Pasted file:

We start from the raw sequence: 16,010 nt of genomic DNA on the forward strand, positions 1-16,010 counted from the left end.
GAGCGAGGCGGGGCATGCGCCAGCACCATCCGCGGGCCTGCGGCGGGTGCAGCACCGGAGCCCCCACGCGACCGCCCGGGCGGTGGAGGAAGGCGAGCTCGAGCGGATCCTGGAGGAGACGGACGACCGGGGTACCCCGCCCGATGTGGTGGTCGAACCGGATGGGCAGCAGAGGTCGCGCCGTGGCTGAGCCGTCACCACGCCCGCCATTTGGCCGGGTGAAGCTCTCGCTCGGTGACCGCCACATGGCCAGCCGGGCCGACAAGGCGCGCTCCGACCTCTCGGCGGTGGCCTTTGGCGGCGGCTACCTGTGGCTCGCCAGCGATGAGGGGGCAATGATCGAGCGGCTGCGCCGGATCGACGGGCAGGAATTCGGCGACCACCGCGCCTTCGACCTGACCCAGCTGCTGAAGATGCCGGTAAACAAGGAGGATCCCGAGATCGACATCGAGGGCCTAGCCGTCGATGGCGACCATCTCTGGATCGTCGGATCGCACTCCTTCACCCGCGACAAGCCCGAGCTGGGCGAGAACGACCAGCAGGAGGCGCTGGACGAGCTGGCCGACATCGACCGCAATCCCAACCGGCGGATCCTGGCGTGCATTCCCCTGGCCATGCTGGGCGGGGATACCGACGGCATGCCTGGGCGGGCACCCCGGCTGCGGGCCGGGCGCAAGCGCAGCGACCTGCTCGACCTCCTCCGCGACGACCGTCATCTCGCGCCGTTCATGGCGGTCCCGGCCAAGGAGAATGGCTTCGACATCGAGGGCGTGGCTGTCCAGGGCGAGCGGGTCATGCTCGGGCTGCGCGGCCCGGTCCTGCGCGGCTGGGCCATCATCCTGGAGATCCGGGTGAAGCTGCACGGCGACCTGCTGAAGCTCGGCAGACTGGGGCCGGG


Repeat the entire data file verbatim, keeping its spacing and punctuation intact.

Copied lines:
We start from the raw sequence: 16,010 nt of genomic DNA on the forward strand, positions 1-16,010 counted from the left end.
GAGCGAGGCGGGGCATGCGCCAGCACCATCCGCGGGCCTGCGGCGGGTGCAGCACCGGAGCCCCCACGCGACCGCCCGGGCGGTGGAGGAAGGCGAGCTCGAGCGGATCCTGGAGGAGACGGACGACCGGGGTACCCCGCCCGATGTGGTGGTCGAACCGGATGGGCAGCAGAGGTCGCGCCGTGGCTGAGCCGTCACCACGCCCGCCATTTGGCCGGGTGAAGCTCTCGCTCGGTGACCGCCACATGGCCAGCCGGGCCGACAAGGCGCGCTCCGACCTCTCGGCGGTGGCCTTTGGCGGCGGCTACCTGTGGCTCGCCAGCGATGAGGGGGCAATGATCGAGCGGCTGCGCCGGATCGACGGGCAGGAATTCGGCGACCACCGCGCCTTCGACCTGACCCAGCTGCTGAAGATGCCGGTAAACAAGGAGGATCCCGAGATCGACATCGAGGGCCTAGCCGTCGATGGCGACCATCTCTGGATCGTCGGATCGCACTCCTTCACCCGCGACAAGCCCGAGCTGGGCGAGAACGACCAGCAGGAGGCGCTGGACGAGCTGGCCGACATCGACCGCAATCCCAACCGGCGGATCCTGGCGTGCATTCCCCTGGCCATGCTGGGCGGGGATACCGACGGCATGCCTGGGCGGGCACCCCGGCTGCGGGCCGGGCGCAAGCGCAGCGACCTGCTCGACCTCCTCCGCGACGACCGTCATCTCGCGCCGTTCATGGCGGTCCCGGCCAAGGAGAATGGCTTCGACATCGAGGGCGTGGCTGTCCAGGGCGAGCGGGTCATGCTCGGGCTGCGCGGCCCGGTCCTGCGCGGCTGGGCCATCATCCTGGAGATCCGGGTGAAGCTGCACGGCGACCTGCTGAAGCTCGGCAGACTGGGGCCGGG